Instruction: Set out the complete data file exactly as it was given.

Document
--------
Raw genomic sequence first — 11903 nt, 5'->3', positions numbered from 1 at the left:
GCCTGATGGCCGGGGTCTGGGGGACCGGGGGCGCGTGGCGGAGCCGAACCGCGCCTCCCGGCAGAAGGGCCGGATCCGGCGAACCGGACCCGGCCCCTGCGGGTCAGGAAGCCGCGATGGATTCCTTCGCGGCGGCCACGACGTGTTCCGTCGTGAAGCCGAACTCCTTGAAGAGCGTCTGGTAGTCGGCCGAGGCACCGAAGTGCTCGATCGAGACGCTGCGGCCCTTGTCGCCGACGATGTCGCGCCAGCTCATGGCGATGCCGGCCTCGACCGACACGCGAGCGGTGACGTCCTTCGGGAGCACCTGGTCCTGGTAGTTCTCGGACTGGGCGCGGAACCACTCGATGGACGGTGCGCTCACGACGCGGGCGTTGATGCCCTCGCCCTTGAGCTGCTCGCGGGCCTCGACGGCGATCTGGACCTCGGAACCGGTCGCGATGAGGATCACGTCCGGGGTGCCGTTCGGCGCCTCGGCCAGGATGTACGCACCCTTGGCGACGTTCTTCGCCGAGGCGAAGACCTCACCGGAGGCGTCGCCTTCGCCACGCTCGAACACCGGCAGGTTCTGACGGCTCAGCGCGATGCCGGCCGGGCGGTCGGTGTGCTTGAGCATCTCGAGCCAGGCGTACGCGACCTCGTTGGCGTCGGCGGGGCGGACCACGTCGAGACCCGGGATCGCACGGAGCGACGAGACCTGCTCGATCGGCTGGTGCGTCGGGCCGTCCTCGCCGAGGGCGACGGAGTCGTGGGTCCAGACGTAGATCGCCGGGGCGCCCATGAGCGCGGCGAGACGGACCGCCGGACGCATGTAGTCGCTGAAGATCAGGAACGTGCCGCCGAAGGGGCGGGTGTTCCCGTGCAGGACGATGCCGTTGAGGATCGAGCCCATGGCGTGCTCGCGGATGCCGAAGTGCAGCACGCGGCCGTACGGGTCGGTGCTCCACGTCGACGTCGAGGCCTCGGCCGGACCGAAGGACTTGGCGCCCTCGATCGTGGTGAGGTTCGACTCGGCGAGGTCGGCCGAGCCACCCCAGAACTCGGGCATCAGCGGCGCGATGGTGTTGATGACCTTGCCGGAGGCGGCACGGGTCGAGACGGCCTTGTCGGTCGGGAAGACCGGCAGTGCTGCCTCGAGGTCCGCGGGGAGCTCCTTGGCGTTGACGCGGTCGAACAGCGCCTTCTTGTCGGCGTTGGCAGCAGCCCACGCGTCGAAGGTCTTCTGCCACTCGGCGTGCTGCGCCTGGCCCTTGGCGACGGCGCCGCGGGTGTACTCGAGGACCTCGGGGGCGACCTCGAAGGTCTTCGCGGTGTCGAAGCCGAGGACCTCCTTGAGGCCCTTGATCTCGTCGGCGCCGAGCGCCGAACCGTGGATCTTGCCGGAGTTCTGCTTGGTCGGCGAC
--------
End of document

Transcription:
Raw genomic sequence first — 11903 nt, 5'->3', positions numbered from 1 at the left:
GCCTGATGGCCGGGGTCTGGGGGACCGGGGGCGCGTGGCGGAGCCGAACCGCGCCTCCCGGCAGAAGGGCCGGATCCGGCGAACCGGACCCGGCCCCTGCGGGTCAGGAAGCCGCGATGGATTCCTTCGCGGCGGCCACGACGTGTTCCGTCGTGAAGCCGAACTCCTTGAAGAGCGTCTGGTAGTCGGCCGAGGCACCGAAGTGCTCGATCGAGACGCTGCGGCCCTTGTCGCCGACGATGTCGCGCCAGCTCATGGCGATGCCGGCCTCGACCGACACGCGAGCGGTGACGTCCTTCGGGAGCACCTGGTCCTGGTAGTTCTCGGACTGGGCGCGGAACCACTCGATGGACGGTGCGCTCACGACGCGGGCGTTGATGCCCTCGCCCTTGAGCTGCTCGCGGGCCTCGACGGCGATCTGGACCTCGGAACCGGTCGCGATGAGGATCACGTCCGGGGTGCCGTTCGGCGCCTCGGCCAGGATGTACGCACCCTTGGCGACGTTCTTCGCCGAGGCGAAGACCTCACCGGAGGCGTCGCCTTCGCCACGCTCGAACACCGGCAGGTTCTGACGGCTCAGCGCGATGCCGGCCGGGCGGTCGGTGTGCTTGAGCATCTCGAGCCAGGCGTACGCGACCTCGTTGGCGTCGGCGGGGCGGACCACGTCGAGACCCGGGATCGCACGGAGCGACGAGACCTGCTCGATCGGCTGGTGCGTCGGGCCGTCCTCGCCGAGGGCGACGGAGTCGTGGGTCCAGACGTAGATCGCCGGGGCGCCCATGAGCGCGGCGAGACGGACCGCCGGACGCATGTAGTCGCTGAAGATCAGGAACGTGCCGCCGAAGGGGCGGGTGTTCCCGTGCAGGACGATGCCGTTGAGGATCGAGCCCATGGCGTGCTCGCGGATGCCGAAGTGCAGCACGCGGCCGTACGGGTCGGTGCTCCACGTCGACGTCGAGGCCTCGGCCGGACCGAAGGACTTGGCGCCCTCGATCGTGGTGAGGTTCGACTCGGCGAGGTCGGCCGAGCCACCCCAGAACTCGGGCATCAGCGGCGCGATGGTGTTGATGACCTTGCCGGAGGCGGCACGGGTCGAGACGGCCTTGTCGGTCGGGAAGACCGGCAGTGCTGCCTCGAGGTCCGCGGGGAGCTCCTTGGCGTTGACGCGGTCGAACAGCGCCTTCTTGTCGGCGTTGGCAGCAGCCCACGCGTCGAAGGTCTTCTGCCACTCGGCGTGCTGCGCCTGGCCCTTGGCGACGGCGCCGCGGGTGTACTCGAGGACCTCGGGGGCGACCTCGAAGGTCTTCGCGGTGTCGAAGCCGAGGACCTCCTTGAGGCCCTTGATCTCGTCGGCGCCGAGCGCCGAACCGTGGATCTTGCCGGAGTTCTGCTTGGTCGGCGAC